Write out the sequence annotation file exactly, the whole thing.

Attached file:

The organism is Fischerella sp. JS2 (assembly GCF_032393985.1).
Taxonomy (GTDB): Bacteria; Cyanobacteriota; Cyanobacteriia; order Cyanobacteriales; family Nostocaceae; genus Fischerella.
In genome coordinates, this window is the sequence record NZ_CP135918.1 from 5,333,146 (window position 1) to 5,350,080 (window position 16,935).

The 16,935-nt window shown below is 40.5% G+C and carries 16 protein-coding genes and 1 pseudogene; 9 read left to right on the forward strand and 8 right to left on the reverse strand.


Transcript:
The organism is Fischerella sp. JS2 (assembly GCF_032393985.1).
Taxonomy (GTDB): Bacteria; Cyanobacteriota; Cyanobacteriia; order Cyanobacteriales; family Nostocaceae; genus Fischerella.
In genome coordinates, this window is the sequence record NZ_CP135918.1 from 5,333,146 (window position 1) to 5,350,080 (window position 16,935).

The 16,935-nt window shown below is 40.5% G+C and carries 16 protein-coding genes and 1 pseudogene; 9 read left to right on the forward strand and 8 right to left on the reverse strand.